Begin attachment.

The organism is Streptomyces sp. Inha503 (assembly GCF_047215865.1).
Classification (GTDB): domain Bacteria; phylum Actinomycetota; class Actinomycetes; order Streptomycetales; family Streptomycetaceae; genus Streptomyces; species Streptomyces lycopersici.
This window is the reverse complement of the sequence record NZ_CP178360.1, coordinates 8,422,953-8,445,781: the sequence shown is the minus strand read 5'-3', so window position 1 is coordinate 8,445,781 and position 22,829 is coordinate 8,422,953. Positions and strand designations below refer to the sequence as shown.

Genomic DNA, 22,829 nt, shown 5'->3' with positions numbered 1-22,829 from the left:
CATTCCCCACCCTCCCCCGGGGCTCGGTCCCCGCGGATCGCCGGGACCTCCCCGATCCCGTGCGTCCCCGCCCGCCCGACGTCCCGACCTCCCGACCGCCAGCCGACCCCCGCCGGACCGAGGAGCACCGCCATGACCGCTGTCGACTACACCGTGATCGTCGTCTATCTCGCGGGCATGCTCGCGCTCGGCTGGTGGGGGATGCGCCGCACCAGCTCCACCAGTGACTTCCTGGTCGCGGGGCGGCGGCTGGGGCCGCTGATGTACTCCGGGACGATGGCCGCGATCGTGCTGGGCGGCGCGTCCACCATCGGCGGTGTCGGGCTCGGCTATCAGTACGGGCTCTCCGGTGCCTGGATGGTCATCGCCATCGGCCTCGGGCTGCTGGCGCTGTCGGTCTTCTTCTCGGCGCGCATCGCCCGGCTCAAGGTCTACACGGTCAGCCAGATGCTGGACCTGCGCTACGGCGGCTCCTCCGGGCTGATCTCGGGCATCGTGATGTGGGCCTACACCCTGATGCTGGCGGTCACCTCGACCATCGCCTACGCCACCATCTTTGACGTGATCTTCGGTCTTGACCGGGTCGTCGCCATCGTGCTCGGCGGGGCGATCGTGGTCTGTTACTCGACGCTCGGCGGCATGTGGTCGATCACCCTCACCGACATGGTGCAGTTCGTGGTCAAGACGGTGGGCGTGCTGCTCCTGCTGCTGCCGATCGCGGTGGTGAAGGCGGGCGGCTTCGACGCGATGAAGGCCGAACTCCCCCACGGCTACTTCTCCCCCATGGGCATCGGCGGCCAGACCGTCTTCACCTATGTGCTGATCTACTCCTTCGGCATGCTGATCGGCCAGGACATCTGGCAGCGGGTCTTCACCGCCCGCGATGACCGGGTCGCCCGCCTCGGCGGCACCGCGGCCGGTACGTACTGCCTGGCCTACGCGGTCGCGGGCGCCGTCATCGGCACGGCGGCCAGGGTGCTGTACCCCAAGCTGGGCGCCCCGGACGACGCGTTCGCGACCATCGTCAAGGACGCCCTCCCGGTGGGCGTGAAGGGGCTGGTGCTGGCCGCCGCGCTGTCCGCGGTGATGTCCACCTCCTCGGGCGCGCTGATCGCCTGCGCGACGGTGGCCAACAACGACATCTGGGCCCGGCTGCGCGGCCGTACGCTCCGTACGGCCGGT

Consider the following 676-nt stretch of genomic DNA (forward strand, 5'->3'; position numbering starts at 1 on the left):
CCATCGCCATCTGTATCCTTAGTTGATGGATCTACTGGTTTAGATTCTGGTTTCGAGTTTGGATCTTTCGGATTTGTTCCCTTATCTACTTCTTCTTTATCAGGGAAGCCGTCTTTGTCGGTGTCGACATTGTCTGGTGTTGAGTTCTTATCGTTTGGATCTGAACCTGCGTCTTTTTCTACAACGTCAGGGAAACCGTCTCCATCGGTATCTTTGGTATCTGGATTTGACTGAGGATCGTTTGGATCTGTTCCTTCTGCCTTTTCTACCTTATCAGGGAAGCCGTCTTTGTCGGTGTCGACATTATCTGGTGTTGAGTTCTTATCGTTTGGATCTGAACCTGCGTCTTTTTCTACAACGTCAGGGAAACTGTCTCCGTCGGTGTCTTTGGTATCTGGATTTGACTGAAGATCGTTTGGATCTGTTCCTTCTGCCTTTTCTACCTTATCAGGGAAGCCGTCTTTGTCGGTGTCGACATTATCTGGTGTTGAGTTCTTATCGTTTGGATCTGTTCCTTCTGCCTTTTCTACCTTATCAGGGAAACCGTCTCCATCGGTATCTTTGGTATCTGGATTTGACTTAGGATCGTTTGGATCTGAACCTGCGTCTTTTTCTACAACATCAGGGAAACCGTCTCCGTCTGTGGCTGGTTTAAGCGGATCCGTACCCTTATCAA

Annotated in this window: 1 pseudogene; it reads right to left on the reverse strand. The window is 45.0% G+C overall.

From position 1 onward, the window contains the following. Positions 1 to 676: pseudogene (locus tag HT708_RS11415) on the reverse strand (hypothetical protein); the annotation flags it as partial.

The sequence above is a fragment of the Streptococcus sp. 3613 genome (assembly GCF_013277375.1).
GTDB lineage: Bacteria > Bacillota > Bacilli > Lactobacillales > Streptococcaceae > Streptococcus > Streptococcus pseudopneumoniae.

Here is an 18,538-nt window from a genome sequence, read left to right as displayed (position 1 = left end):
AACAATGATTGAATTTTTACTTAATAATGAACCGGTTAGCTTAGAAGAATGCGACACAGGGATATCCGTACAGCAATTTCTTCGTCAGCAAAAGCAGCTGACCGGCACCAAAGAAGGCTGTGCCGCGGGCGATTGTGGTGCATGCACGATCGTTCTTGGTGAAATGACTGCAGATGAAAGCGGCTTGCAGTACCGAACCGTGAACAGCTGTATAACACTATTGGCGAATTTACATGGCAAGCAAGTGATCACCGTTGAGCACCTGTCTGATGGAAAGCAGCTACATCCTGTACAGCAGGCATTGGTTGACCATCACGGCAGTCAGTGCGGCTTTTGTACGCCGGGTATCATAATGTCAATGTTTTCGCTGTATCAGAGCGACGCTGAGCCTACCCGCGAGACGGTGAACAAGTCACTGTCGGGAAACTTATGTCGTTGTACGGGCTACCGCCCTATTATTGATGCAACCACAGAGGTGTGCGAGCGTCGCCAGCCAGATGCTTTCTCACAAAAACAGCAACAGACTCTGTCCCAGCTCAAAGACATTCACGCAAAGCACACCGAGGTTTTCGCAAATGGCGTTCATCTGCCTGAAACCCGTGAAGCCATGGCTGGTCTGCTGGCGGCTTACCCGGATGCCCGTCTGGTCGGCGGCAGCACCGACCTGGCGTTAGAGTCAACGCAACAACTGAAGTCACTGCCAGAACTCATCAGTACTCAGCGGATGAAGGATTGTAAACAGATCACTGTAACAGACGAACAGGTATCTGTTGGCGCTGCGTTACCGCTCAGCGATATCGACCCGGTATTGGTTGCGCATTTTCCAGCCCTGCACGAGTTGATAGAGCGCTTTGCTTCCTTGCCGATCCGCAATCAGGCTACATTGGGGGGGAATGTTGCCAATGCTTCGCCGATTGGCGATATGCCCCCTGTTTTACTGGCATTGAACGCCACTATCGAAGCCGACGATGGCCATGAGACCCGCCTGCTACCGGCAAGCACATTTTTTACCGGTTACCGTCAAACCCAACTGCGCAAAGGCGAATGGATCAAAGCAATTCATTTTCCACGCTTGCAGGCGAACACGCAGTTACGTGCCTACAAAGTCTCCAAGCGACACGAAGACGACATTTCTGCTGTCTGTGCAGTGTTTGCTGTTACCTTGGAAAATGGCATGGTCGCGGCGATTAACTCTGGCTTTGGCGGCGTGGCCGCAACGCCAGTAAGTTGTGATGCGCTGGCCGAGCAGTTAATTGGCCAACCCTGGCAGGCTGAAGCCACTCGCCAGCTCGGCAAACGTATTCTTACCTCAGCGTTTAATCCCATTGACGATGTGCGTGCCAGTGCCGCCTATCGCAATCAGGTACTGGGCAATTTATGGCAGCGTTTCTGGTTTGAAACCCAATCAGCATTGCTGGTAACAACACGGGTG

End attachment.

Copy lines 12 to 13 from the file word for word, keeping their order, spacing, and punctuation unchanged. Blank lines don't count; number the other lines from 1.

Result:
Here is an 18,538-nt window from a genome sequence, read left to right as displayed (position 1 = left end):
AACAATGATTGAATTTTTACTTAATAATGAACCGGTTAGCTTAGAAGAATGCGACACAGGGATATCCGTACAGCAATTTCTTCGTCAGCAAAAGCAGCTGACCGGCACCAAAGAAGGCTGTGCCGCGGGCGATTGTGGTGCATGCACGATCGTTCTTGGTGAAATGACTGCAGATGAAAGCGGCTTGCAGTACCGAACCGTGAACAGCTGTATAACACTATTGGCGAATTTACATGGCAAGCAAGTGATCACCGTTGAGCACCTGTCTGATGGAAAGCAGCTACATCCTGTACAGCAGGCATTGGTTGACCATCACGGCAGTCAGTGCGGCTTTTGTACGCCGGGTATCATAATGTCAATGTTTTCGCTGTATCAGAGCGACGCTGAGCCTACCCGCGAGACGGTGAACAAGTCACTGTCGGGAAACTTATGTCGTTGTACGGGCTACCGCCCTATTATTGATGCAACCACAGAGGTGTGCGAGCGTCGCCAGCCAGATGCTTTCTCACAAAAACAGCAACAGACTCTGTCCCAGCTCAAAGACATTCACGCAAAGCACACCGAGGTTTTCGCAAATGGCGTTCATCTGCCTGAAACCCGTGAAGCCATGGCTGGTCTGCTGGCGGCTTACCCGGATGCCCGTCTGGTCGGCGGCAGCACCGACCTGGCGTTAGAGTCAACGCAACAACTGAAGTCACTGCCAGAACTCATCAGTACTCAGCGGATGAAGGATTGTAAACAGATCACTGTAACAGACGAACAGGTATCTGTTGGCGCTGCGTTACCGCTCAGCGATATCGACCCGGTATTGGTTGCGCATTTTCCAGCCCTGCACGAGTTGATAGAGCGCTTTGCTTCCTTGCCGATCCGCAATCAGGCTACATTGGGGGGGAATGTTGCCAATGCTTCGCCGATTGGCGATATGCCCCCTGTTTTACTGGCATTGAACGCCACTATCGAAGCCGACGATGGCCATGAGACCCGCCTGCTACCGGCAAGCACATTTTTTACCGGTTACCGTCAAACCCAACTGCGCAAAGGCGAATGGATCAAAGCAATTCATTTTCCACGCTTGCAGGCGAACACGCAGTTACGTGCCTACAAAGTCTCCAAGCGACACGAAGACGACATTTCTGCTGTCTGTGCAGTGTTTGCTGTTACCTTGGAAAATGGCATGGTCGCGGCGATTAACTCTGGCTTTGGCGGCGTGGCCGCAACGCCAGTAAGTTGTGATGCGCTGGCCGAGCAGTTAATTGGCCAACCCTGGCAGGCTGAAGCCACTCGCCAGCTCGGCAAACGTATTCTTACCTCAGCGTTTAATCCCATTGACGATGTGCGTGCCAGTGCCGCCTATCGCAATCAGGTACTGGGCAATTTATGGCAGCGTTTCTGGTTTGAAACCCAATCAGCATTGCTGGTAACAACACGGGTG